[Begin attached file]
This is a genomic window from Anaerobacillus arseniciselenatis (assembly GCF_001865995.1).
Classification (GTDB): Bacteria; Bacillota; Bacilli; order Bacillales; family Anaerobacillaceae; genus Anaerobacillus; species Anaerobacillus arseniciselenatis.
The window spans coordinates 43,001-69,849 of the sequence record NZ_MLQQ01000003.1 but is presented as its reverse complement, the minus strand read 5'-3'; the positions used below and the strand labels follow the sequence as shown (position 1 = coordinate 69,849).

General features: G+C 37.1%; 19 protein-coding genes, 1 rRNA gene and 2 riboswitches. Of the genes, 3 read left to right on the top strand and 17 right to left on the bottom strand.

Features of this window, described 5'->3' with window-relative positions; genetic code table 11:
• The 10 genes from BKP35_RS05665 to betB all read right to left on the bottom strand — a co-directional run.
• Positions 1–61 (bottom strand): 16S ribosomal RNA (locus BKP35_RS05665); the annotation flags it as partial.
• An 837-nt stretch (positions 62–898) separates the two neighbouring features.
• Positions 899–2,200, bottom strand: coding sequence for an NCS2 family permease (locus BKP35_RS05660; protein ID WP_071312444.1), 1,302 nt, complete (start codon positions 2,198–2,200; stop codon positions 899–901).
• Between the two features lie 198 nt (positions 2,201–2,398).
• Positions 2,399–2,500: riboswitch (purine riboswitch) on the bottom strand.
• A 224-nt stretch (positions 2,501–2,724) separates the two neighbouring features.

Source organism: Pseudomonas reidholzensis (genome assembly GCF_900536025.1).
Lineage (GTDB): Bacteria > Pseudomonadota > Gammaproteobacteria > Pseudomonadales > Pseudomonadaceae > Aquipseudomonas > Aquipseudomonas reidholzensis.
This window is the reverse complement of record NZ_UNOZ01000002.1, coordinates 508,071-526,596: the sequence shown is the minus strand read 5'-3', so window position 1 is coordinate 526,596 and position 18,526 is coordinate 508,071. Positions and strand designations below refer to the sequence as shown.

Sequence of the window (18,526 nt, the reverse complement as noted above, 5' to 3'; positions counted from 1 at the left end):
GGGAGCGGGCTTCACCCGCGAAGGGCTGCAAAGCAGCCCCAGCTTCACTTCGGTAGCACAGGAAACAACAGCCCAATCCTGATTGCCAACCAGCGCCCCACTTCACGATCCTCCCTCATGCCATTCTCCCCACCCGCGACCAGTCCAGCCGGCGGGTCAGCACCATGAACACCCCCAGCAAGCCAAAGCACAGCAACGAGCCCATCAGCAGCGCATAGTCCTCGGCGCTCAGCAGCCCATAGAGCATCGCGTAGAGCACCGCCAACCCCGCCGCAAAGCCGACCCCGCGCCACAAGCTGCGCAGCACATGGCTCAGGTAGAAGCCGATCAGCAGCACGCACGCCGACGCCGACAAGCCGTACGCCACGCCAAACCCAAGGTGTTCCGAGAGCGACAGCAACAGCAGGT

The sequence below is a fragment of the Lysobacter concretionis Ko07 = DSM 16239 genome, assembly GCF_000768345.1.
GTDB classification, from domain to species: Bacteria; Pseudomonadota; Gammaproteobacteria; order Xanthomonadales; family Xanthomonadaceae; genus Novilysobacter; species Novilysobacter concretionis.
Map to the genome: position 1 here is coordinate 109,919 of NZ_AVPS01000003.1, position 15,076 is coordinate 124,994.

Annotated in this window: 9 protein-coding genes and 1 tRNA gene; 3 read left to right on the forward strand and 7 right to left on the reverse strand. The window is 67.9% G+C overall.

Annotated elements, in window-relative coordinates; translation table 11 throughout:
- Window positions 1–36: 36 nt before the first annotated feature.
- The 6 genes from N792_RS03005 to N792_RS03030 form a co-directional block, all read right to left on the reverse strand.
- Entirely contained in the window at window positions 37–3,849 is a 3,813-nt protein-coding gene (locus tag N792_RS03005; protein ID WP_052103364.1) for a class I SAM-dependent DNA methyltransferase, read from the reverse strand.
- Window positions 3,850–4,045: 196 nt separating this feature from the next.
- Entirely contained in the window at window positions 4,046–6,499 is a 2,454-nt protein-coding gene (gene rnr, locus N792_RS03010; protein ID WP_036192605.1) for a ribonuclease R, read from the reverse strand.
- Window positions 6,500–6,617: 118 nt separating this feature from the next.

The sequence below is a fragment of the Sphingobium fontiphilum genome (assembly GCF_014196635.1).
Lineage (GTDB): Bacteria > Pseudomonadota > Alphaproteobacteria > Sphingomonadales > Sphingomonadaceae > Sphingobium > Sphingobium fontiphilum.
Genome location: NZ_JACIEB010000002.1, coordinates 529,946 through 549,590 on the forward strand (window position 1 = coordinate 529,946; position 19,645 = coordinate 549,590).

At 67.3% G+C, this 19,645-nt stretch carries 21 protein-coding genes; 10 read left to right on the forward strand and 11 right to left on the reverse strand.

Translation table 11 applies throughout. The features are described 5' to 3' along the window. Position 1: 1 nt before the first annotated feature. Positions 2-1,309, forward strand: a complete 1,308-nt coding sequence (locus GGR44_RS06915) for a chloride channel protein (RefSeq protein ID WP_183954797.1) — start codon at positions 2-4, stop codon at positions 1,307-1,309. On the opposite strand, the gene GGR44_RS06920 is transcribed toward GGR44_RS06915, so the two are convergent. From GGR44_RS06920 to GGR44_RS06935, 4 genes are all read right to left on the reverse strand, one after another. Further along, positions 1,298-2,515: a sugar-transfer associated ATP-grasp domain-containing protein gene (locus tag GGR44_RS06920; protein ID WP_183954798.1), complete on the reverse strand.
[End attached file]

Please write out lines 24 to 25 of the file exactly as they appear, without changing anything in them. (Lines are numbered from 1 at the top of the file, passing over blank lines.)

- The 6 genes from N792_RS03005 to N792_RS03030 form a co-directional block, all read right to left on the reverse strand.
- Entirely contained in the window at window positions 37–3,849 is a 3,813-nt protein-coding gene (locus tag N792_RS03005; protein ID WP_052103364.1) for a class I SAM-dependent DNA methyltransferase, read from the reverse strand.